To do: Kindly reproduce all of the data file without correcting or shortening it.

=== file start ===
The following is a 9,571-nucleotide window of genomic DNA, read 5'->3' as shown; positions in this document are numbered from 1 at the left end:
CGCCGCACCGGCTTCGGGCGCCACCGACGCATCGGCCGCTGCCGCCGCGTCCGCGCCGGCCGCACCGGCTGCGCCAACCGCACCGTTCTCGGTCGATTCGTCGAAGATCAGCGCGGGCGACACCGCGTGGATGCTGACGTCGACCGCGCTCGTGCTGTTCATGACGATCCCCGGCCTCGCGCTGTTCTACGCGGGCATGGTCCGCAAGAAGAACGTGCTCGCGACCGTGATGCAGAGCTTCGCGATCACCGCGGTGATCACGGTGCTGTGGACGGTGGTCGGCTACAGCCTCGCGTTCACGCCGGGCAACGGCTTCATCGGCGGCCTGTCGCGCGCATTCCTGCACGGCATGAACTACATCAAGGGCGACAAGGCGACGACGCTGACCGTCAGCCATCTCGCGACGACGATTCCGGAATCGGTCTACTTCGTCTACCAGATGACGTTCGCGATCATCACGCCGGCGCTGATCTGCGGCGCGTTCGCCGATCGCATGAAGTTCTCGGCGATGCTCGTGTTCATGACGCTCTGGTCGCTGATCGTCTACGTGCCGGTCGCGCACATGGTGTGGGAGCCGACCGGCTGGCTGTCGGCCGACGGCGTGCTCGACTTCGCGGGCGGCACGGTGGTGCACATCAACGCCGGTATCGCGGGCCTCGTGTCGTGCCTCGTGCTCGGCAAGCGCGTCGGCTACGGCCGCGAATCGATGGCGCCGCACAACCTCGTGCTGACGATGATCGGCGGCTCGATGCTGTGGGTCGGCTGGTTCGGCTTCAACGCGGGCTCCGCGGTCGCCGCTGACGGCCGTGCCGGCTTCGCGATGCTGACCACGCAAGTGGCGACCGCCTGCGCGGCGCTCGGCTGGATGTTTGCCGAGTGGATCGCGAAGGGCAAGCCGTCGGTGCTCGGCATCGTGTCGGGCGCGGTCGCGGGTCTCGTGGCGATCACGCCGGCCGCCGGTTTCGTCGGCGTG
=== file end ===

The following is a 9,571-nucleotide window of genomic DNA, read 5'->3' as shown; positions in this document are numbered from 1 at the left end:
CGCCGCACCGGCTTCGGGCGCCACCGACGCATCGGCCGCTGCCGCCGCGTCCGCGCCGGCCGCACCGGCTGCGCCAACCGCACCGTTCTCGGTCGATTCGTCGAAGATCAGCGCGGGCGACACCGCGTGGATGCTGACGTCGACCGCGCTCGTGCTGTTCATGACGATCCCCGGCCTCGCGCTGTTCTACGCGGGCATGGTCCGCAAGAAGAACGTGCTCGCGACCGTGATGCAGAGCTTCGCGATCACCGCGGTGATCACGGTGCTGTGGACGGTGGTCGGCTACAGCCTCGCGTTCACGCCGGGCAACGGCTTCATCGGCGGCCTGTCGCGCGCATTCCTGCACGGCATGAACTACATCAAGGGCGACAAGGCGACGACGCTGACCGTCAGCCATCTCGCGACGACGATTCCGGAATCGGTCTACTTCGTCTACCAGATGACGTTCGCGATCATCACGCCGGCGCTGATCTGCGGCGCGTTCGCCGATCGCATGAAGTTCTCGGCGATGCTCGTGTTCATGACGCTCTGGTCGCTGATCGTCTACGTGCCGGTCGCGCACATGGTGTGGGAGCCGACCGGCTGGCTGTCGGCCGACGGCGTGCTCGACTTCGCGGGCGGCACGGTGGTGCACATCAACGCCGGTATCGCGGGCCTCGTGTCGTGCCTCGTGCTCGGCAAGCGCGTCGGCTACGGCCGCGAATCGATGGCGCCGCACAACCTCGTGCTGACGATGATCGGCGGCTCGATGCTGTGGGTCGGCTGGTTCGGCTTCAACGCGGGCTCCGCGGTCGCCGCTGACGGCCGTGCCGGCTTCGCGATGCTGACCACGCAAGTGGCGACCGCCTGCGCGGCGCTCGGCTGGATGTTTGCCGAGTGGATCGCGAAGGGCAAGCCGTCGGTGCTCGGCATCGTGTCGGGCGCGGTCGCGGGTCTCGTGGCGATCACGCCGGCCGCCGGTTTCGTCGGCGTG